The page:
An evaluation of the planning and delivering of nursing care - Essay Example

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An Evaluation of the Planning and Delivering of Nursing Care - The Case of a Patient who is at the Risk of Developing Transient Ischaemic Stroke - Student ID Number & Code Date Total Number of Words: 3,000 Introduction Ischaemic stroke, a.k.a…
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An evaluation of the planning and delivering of nursing care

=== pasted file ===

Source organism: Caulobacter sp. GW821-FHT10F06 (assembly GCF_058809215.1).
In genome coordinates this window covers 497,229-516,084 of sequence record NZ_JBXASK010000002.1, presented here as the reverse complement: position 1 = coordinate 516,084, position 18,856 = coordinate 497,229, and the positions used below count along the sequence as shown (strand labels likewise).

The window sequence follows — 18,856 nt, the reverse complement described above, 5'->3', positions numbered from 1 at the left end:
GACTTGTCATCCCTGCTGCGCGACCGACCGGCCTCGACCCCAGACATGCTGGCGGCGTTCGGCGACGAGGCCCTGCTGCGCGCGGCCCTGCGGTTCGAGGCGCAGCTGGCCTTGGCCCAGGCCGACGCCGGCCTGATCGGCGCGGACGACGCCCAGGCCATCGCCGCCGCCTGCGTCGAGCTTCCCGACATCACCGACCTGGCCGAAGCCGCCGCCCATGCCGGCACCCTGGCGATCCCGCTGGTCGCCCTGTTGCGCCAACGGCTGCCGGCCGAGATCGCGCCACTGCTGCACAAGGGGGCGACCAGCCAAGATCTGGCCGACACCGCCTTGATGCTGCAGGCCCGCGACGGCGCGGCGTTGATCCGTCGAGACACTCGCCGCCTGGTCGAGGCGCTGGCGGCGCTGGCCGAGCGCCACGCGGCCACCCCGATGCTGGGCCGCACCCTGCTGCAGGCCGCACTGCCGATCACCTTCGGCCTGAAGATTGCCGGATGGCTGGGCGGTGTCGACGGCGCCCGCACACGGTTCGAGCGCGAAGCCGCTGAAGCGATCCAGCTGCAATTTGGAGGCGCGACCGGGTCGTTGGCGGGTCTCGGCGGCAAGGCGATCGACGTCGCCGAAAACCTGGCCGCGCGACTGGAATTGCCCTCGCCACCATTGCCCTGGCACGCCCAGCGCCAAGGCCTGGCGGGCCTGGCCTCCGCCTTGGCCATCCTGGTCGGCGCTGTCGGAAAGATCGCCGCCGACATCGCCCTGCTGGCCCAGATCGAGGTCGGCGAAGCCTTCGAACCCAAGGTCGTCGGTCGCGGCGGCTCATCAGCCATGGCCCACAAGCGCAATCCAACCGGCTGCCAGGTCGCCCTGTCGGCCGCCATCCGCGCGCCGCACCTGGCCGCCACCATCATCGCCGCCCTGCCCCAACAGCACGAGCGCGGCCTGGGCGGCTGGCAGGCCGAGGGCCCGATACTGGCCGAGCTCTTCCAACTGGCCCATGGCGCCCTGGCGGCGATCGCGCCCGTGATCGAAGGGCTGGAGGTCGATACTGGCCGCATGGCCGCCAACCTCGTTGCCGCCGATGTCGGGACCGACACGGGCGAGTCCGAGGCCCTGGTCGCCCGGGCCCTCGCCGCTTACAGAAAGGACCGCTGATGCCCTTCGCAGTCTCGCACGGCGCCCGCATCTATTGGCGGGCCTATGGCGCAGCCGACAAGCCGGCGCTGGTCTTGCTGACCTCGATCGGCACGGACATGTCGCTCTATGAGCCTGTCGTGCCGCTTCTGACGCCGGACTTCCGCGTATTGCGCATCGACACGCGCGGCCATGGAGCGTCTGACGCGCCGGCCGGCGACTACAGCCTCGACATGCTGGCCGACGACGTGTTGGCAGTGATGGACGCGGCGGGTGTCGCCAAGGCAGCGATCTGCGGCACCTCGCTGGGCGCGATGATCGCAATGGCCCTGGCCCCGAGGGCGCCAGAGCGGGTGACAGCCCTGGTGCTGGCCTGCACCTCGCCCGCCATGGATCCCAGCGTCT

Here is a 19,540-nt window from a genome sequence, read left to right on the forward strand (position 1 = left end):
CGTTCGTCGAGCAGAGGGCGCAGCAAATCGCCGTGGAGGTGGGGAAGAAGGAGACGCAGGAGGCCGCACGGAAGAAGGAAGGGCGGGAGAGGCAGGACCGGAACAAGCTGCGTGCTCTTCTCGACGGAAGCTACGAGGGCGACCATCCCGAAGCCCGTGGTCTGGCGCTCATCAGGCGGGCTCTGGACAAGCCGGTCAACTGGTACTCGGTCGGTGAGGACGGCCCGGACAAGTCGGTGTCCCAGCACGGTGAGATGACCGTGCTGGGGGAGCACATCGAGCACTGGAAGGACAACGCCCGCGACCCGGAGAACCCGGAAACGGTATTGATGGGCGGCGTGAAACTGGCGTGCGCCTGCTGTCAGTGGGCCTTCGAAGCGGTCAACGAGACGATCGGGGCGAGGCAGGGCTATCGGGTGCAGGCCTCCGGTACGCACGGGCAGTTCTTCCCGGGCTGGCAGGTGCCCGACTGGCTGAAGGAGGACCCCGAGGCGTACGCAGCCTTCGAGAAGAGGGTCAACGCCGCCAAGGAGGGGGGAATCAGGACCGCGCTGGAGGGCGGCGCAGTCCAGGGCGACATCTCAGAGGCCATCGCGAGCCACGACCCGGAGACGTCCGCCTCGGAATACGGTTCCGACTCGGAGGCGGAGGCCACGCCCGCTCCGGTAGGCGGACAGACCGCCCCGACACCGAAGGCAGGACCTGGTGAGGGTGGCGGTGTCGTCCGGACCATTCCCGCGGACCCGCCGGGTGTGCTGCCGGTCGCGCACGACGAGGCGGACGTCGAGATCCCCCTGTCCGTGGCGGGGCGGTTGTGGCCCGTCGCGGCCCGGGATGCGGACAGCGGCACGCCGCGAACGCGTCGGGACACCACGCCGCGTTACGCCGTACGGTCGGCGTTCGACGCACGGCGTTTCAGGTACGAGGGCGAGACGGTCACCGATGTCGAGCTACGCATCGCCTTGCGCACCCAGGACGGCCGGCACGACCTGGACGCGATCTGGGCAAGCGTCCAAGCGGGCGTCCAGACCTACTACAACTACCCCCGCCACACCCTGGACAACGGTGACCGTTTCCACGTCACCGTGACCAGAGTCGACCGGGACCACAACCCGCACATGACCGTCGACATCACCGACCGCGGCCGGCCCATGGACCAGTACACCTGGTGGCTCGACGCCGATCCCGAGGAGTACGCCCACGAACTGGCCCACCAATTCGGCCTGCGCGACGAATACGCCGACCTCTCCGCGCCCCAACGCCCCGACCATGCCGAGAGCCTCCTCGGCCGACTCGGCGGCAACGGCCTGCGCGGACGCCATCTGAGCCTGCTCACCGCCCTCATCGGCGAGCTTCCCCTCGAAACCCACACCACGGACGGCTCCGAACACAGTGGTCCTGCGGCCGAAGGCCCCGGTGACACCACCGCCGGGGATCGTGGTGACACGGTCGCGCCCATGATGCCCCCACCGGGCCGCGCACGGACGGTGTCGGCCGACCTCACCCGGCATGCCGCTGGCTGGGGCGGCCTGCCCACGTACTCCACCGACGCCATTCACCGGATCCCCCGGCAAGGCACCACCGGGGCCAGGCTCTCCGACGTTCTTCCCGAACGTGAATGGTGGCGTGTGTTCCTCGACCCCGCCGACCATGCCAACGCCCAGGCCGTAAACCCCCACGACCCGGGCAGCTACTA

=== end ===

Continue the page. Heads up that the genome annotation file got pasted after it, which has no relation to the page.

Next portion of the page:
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Download file to see previous pages Considering the case of the patient, this study will discuss the importance of health promotion / health prevention, the acute management of ischemic stroke, and other nursing consideration whilst living with or managing the long-term health condition of the patient. Health Promotion / Health Prevention Aspect Health promotion aims to educate the patients not only on how they can effectively prevent the onset of a disease but also ways on how they can improve their overall well-being (Leddy, 2006, p. 24). Considering the case of the 52-year old patient, this study will focus on discussing the health promotion or health prevention related to ischaemic stroke. Primary Prevention Ischaemic stroke happens in case the brain artery is blocked (Stroke Association, 2012). This causes the blood supply unable to circulate in the brain. According to Wills (2007, p. 16), the three levels of health prevention includes: the primary prevention, secondary prevention, and tertiary prevention. In line with this, primary prevention is all about implementing some strategies that could effectively reduce the risk of a disease. The risk factors of ischaemic stroke can be used to determine what specific health promotion should be advise to the patient. Ischaemic stroke can be triggered by several monogenic disorder (i.e. mutation in Notch 3 gene, etc.) (Hassan and Markus, 2000). Although genetic disorders that can lead to stroke can be hereditary by nature, most of the risk factors of stroke are highly modifiable. Since the modifiable risk factors associated with ischaemic stroke include: smoking, hypertension, diabetes, poor diet, atrial fibrillation, lack of exercise, and obesity among others (Ahmad and Lip, 2012; NHS, 2008; Sudlow, 2008; Goldstein et al., 2006), the nurses can provide a primary prevention by teaching the patient the importance of healthy eating (i.e. eat more fish, fruits and vegetables, leanmeat, whole grain, restriction on fat, sugar, and salt intake), include a 30-minutes of regular exercise each day or at least five (5) times each week, refrain from binge drinking and limit the intake of alcohol, and avoid or stop the use of tobacco (WHO, 2012; NHS, 2008). Through health teachings, the nurses can empower the patient through self-actualisation. After conducting a health teaching, the nurse can refer to patient to stop smoking clinics in case the patient is a smoker. In case the patient is at risk of stroke due to poor eating habits, the nurse can refer the patient to a professional nutritionist. Secondary Prevention The secondary prevention is all about shortening the incidence of stroke through early diagnosis and treatment (Wills, 2007, p. 16). Assuming that the patient has suffered from a mild stroke, the secondary prevention should include encouraging the patient to modify their lifestyle and receive early treatment. If the patient has a history of smoking, the nurse should educate and encourage the patient to stop smoking. Likewise, it is equally important for the nurse to encourage the patient to avoid alcohol consumption, watch his diet, and maintain his accepted body weight through regular exercise (Sudlow, 2008; Goldstein et al., 2006). On top of modifying the patient’s lifestyle, the nurse should encourage the patient to receive annual check-up and treatment for signs of risk factors related to the development of a vascular disease. Hyptertention is one of the common risk factors of ischemic ...Download file to see next pagesRead More
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